Welsh social services departments will continue to be led by a single director under proposals in the country’s long-awaited 10-year strategy for the sector.
The draft strategy, published for consultation last week by the Welsh assembly government, says social services should remain a key part of local government and eschews England’s approach of splitting children’s and adult’s services.
Although it lacks specific proposals on how changes should be achieved, the consultation document says social care providers should spend more time delivering preventive services to reduce the number of people who will need more intensive support.
Key to this will be joint working with health, housing and education agencies to identify and help all client groups at an earlier stage.
The strategy also says services must be more person-centred, and the assembly government has pledged to overhaul the unified assessment process to achieve this.
However, it recognises that falling birth rates and increasing numbers of older people may mean the balance of resources needs to be shifted. It also says the shortage of qualified social workers – exacerbated by a 50 per cent rise in demand for services over the past five years – needs to be addressed if services are to improve.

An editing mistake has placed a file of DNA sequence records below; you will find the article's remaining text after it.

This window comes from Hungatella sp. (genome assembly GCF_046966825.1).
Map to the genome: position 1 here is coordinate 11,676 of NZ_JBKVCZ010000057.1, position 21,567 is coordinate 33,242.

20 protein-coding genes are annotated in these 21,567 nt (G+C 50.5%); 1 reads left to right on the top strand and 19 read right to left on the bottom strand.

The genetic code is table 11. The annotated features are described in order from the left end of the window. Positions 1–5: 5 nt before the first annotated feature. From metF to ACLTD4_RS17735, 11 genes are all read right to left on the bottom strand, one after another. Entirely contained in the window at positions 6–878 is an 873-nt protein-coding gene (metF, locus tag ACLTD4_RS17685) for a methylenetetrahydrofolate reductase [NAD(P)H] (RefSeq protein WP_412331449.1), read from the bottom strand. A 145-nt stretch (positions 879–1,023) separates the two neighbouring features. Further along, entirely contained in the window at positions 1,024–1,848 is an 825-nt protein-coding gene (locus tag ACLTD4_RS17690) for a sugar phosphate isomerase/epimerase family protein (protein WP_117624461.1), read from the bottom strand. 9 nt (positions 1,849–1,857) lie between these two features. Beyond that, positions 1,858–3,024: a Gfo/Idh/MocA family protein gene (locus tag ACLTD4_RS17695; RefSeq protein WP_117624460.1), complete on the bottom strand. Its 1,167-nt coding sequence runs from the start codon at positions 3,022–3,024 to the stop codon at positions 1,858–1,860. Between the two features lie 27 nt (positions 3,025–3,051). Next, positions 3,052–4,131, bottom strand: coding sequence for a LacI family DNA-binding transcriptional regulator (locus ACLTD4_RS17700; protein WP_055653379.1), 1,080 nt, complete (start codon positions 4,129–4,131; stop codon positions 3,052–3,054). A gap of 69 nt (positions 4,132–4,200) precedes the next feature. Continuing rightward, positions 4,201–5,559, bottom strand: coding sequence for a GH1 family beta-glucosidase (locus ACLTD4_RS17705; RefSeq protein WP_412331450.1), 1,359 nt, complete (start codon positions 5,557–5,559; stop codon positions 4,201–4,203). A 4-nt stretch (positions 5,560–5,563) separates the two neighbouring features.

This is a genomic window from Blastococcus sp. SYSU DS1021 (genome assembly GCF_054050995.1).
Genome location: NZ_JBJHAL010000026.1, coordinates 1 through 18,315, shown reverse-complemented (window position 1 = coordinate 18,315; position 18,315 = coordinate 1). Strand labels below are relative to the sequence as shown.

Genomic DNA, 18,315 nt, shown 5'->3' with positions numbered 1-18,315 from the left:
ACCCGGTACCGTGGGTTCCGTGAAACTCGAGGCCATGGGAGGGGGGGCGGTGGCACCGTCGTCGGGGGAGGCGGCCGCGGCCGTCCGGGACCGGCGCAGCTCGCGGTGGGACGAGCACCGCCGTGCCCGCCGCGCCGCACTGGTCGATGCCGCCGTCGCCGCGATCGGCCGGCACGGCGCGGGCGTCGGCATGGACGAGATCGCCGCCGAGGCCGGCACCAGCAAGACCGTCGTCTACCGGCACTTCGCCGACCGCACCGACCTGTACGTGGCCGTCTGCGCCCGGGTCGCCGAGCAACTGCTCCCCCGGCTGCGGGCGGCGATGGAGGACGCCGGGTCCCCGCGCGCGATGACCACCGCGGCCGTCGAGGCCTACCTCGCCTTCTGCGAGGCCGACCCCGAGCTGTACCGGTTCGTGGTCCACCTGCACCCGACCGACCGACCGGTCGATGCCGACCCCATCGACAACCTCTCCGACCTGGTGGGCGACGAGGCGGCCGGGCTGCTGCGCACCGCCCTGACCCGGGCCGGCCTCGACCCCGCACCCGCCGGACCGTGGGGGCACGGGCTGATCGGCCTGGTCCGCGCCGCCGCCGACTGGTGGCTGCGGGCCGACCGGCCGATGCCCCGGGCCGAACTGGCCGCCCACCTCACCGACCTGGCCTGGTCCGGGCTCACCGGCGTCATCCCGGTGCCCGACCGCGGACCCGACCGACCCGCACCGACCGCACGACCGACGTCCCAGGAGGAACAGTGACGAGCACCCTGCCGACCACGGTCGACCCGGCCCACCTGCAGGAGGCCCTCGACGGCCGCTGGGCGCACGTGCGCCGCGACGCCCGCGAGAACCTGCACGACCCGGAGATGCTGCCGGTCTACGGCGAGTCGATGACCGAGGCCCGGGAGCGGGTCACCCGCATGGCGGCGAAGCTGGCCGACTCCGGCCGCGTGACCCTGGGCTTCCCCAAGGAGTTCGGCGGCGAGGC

Social services groups have welcomed the strategy’s focus on prevention and the involvement of the sector in shaping delivery.
However, Beverlea Frowen, head of policy at the Welsh Local Government Association, said some would be disappointed by the lack of detail.
Welsh health minister Dr Brian Gibbons has also suggested that councils introduce para-professionals to carry out less important functions, thus enabling qualified social workers to concentrate on more complex cases.
Tony Garthwaite, workforce lead at the Association of Directors of Social Services Cymru, welcomed the idea, saying that councils still had well qualified social workers doing menial work “and we need to get the best out of them.”
Fulfilled Lives, Supportive Communities Consultation ends on 15 November.